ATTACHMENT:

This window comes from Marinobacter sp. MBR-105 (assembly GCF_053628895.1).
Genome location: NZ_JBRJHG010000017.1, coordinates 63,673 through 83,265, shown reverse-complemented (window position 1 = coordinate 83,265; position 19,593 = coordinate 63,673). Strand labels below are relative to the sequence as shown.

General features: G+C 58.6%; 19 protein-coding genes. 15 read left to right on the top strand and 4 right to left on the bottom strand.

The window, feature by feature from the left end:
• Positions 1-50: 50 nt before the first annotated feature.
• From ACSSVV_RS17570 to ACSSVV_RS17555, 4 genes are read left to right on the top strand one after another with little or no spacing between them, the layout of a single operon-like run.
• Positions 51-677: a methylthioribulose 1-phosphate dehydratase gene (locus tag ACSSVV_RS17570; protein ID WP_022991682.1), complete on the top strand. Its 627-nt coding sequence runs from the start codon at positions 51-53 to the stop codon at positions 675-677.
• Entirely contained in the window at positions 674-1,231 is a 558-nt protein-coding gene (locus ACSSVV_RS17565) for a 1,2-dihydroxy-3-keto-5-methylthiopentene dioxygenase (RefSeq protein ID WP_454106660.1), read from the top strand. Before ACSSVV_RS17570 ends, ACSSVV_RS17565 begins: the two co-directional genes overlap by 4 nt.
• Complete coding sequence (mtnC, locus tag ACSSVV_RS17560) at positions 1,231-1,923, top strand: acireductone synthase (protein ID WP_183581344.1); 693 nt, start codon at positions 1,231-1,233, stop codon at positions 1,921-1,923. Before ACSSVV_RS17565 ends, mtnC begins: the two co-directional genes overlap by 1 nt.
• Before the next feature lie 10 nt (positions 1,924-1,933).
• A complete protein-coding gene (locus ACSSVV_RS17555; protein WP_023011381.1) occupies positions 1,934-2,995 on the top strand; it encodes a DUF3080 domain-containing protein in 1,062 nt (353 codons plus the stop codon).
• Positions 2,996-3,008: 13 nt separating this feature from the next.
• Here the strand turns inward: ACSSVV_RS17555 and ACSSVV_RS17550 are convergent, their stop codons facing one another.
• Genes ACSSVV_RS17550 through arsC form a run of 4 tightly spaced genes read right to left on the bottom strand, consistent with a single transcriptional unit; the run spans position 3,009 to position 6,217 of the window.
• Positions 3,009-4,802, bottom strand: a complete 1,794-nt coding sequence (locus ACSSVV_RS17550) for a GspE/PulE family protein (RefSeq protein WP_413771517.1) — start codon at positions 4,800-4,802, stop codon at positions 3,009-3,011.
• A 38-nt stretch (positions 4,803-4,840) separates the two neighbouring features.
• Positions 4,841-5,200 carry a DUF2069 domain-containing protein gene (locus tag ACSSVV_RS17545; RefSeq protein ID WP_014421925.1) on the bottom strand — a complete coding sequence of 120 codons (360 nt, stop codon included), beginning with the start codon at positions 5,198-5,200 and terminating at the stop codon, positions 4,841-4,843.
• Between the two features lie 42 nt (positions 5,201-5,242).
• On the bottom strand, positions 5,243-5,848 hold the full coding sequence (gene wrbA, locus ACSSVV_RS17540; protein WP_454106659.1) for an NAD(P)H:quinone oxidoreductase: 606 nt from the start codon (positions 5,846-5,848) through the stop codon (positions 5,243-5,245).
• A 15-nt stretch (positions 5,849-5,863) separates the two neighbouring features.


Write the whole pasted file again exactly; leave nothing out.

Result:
This window comes from Marinobacter sp. MBR-105 (assembly GCF_053628895.1).
Genome location: NZ_JBRJHG010000017.1, coordinates 63,673 through 83,265, shown reverse-complemented (window position 1 = coordinate 83,265; position 19,593 = coordinate 63,673). Strand labels below are relative to the sequence as shown.

General features: G+C 58.6%; 19 protein-coding genes. 15 read left to right on the top strand and 4 right to left on the bottom strand.

The window, feature by feature from the left end:
• Positions 1-50: 50 nt before the first annotated feature.
• From ACSSVV_RS17570 to ACSSVV_RS17555, 4 genes are read left to right on the top strand one after another with little or no spacing between them, the layout of a single operon-like run.
• Positions 51-677: a methylthioribulose 1-phosphate dehydratase gene (locus tag ACSSVV_RS17570; protein ID WP_022991682.1), complete on the top strand. Its 627-nt coding sequence runs from the start codon at positions 51-53 to the stop codon at positions 675-677.
• Entirely contained in the window at positions 674-1,231 is a 558-nt protein-coding gene (locus ACSSVV_RS17565) for a 1,2-dihydroxy-3-keto-5-methylthiopentene dioxygenase (RefSeq protein ID WP_454106660.1), read from the top strand. Before ACSSVV_RS17570 ends, ACSSVV_RS17565 begins: the two co-directional genes overlap by 4 nt.
• Complete coding sequence (mtnC, locus tag ACSSVV_RS17560) at positions 1,231-1,923, top strand: acireductone synthase (protein ID WP_183581344.1); 693 nt, start codon at positions 1,231-1,233, stop codon at positions 1,921-1,923. Before ACSSVV_RS17565 ends, mtnC begins: the two co-directional genes overlap by 1 nt.
• Before the next feature lie 10 nt (positions 1,924-1,933).
• A complete protein-coding gene (locus ACSSVV_RS17555; protein WP_023011381.1) occupies positions 1,934-2,995 on the top strand; it encodes a DUF3080 domain-containing protein in 1,062 nt (353 codons plus the stop codon).
• Positions 2,996-3,008: 13 nt separating this feature from the next.
• Here the strand turns inward: ACSSVV_RS17555 and ACSSVV_RS17550 are convergent, their stop codons facing one another.
• Genes ACSSVV_RS17550 through arsC form a run of 4 tightly spaced genes read right to left on the bottom strand, consistent with a single transcriptional unit; the run spans position 3,009 to position 6,217 of the window.
• Positions 3,009-4,802, bottom strand: a complete 1,794-nt coding sequence (locus ACSSVV_RS17550) for a GspE/PulE family protein (RefSeq protein WP_413771517.1) — start codon at positions 4,800-4,802, stop codon at positions 3,009-3,011.
• A 38-nt stretch (positions 4,803-4,840) separates the two neighbouring features.
• Positions 4,841-5,200 carry a DUF2069 domain-containing protein gene (locus tag ACSSVV_RS17545; RefSeq protein ID WP_014421925.1) on the bottom strand — a complete coding sequence of 120 codons (360 nt, stop codon included), beginning with the start codon at positions 5,198-5,200 and terminating at the stop codon, positions 4,841-4,843.
• Between the two features lie 42 nt (positions 5,201-5,242).
• On the bottom strand, positions 5,243-5,848 hold the full coding sequence (gene wrbA, locus ACSSVV_RS17540; protein WP_454106659.1) for an NAD(P)H:quinone oxidoreductase: 606 nt from the start codon (positions 5,846-5,848) through the stop codon (positions 5,243-5,245).
• A 15-nt stretch (positions 5,849-5,863) separates the two neighbouring features.